Panel we did not want the data panel to interfere with the map, but wanted to give the user easy access to the data, so we implemented a slide-up panel at the bottom of the application. The user has the ability to show/hide this data panel to retrieve
data from the map. Some key features of the data panel include:
- Users can show/hide the panel at anytime, which gives them maximum flexibility in working with data and the maps.
- Each layer of the map can be viewed in the data panel by selecting from the list of layers within the data panel
- The columns shown in the data grid can be customized by the user—both the columns displayed and the column header labels.
- The data grid can be sorted by any column.
- The data grid can be exported to Excel format.
- The data grid can be searched—by any column—to help users find the data they are looking for.
- We provided different views of the data:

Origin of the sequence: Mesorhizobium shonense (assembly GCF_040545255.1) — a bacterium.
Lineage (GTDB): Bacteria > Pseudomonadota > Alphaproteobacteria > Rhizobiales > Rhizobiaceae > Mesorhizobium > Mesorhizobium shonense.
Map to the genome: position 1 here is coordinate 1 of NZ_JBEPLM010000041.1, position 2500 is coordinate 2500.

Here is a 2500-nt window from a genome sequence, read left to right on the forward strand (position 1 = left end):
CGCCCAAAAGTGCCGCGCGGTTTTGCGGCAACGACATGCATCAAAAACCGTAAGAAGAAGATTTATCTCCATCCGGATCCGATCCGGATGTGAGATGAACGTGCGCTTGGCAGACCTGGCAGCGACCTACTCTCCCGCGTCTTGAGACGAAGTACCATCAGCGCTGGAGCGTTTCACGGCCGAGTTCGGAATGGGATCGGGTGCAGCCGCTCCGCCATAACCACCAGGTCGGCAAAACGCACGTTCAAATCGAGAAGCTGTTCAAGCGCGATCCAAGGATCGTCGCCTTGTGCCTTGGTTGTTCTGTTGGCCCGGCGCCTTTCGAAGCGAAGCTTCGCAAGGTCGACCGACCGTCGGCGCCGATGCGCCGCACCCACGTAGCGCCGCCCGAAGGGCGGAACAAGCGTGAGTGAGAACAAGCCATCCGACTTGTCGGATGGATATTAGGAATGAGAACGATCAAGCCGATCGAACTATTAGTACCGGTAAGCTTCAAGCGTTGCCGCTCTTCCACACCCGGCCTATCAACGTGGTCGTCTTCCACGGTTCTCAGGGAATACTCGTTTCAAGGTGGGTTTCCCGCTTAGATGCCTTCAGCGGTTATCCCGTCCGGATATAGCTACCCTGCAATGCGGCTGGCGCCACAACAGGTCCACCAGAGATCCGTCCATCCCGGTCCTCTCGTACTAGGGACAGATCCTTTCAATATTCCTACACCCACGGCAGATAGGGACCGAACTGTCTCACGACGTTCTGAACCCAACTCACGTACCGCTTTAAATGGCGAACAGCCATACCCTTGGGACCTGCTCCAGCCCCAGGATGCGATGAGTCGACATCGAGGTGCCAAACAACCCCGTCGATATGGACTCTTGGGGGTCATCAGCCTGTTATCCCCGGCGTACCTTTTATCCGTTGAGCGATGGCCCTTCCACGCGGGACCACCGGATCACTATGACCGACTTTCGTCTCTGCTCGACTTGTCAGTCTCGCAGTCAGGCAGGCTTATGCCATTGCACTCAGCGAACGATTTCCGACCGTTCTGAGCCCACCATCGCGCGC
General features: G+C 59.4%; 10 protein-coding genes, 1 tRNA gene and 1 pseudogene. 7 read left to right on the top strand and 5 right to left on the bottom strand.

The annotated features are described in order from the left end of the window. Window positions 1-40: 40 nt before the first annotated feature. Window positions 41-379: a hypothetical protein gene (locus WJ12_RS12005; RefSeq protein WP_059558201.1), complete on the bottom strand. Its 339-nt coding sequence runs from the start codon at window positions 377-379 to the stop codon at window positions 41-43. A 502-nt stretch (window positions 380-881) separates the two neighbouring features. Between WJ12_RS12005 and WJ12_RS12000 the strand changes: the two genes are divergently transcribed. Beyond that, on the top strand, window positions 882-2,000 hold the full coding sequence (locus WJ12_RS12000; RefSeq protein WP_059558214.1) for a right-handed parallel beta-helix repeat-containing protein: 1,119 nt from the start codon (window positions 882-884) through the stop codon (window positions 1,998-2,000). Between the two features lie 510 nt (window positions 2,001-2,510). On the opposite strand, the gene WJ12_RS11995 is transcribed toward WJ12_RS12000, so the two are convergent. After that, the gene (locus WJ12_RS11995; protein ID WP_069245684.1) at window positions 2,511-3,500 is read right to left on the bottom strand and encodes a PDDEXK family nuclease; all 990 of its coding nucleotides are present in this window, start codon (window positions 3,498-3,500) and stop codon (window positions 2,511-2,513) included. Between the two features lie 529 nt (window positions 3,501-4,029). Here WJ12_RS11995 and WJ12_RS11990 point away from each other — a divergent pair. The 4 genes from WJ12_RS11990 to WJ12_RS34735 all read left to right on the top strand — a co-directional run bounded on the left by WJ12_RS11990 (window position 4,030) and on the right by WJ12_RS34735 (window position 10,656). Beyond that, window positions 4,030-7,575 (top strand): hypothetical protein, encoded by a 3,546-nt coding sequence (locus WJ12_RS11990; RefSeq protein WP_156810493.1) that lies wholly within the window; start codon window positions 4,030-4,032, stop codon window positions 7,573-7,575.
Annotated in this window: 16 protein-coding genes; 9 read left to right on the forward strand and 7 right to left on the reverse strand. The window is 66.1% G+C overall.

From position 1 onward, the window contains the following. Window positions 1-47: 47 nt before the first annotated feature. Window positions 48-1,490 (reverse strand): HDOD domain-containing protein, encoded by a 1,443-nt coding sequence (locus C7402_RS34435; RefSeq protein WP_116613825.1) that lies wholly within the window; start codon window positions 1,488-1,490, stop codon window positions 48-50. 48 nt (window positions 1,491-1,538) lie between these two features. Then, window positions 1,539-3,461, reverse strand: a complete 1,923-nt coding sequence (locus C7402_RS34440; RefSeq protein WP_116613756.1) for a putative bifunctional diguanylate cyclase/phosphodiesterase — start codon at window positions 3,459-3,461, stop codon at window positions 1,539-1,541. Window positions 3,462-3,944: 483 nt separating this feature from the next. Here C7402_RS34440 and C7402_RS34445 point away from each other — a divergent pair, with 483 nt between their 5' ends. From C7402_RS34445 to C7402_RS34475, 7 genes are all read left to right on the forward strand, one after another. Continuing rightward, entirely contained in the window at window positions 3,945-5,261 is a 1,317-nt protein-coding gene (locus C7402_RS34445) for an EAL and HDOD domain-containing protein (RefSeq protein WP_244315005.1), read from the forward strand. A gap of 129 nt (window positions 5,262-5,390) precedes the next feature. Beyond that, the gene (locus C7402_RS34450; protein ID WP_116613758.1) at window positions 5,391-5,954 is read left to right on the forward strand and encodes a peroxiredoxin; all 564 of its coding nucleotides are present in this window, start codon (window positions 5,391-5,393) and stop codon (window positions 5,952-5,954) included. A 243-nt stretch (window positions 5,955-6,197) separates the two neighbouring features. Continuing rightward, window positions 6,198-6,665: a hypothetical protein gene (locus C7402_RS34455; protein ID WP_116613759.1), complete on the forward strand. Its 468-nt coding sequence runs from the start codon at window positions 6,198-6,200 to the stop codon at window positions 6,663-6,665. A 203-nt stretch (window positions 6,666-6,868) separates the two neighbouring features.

Map Tools—Selection Tools
One of the goals of the maps is
to make them interactive. The map selection tools add to the interactive nature of the application. With these tools, users can draw on the map to select and create their own layers or to filter current layers. It really gives the user the power to customize
the maps to fit their needs. Some key features of the tools are:
- The user can choose different types of tools when drawing on the map.
- The user can select which map layer with which to interact.
- The tool behavior gives the user the ability to add, append, or create new layers.
- The results of the tool can be seen in the map contents.
- The selection tools can be easily shown/hidden by selecting from the map tool menu dropdown or via keyboard shortcut.
We launched Mortgage MarketSmart in October of this year, but I still consider the application a work in progress. We will continue to re-evaluate usability and features based on user feedback, and will prioritize requests from both internal staff and
users, always making sure usability remains a high priority.
Here’s a video so you can see inside the application:
Interested in this software? Look for future blogs posts on the technical implementation
of Mortgage MarketSmart using ArcGIS.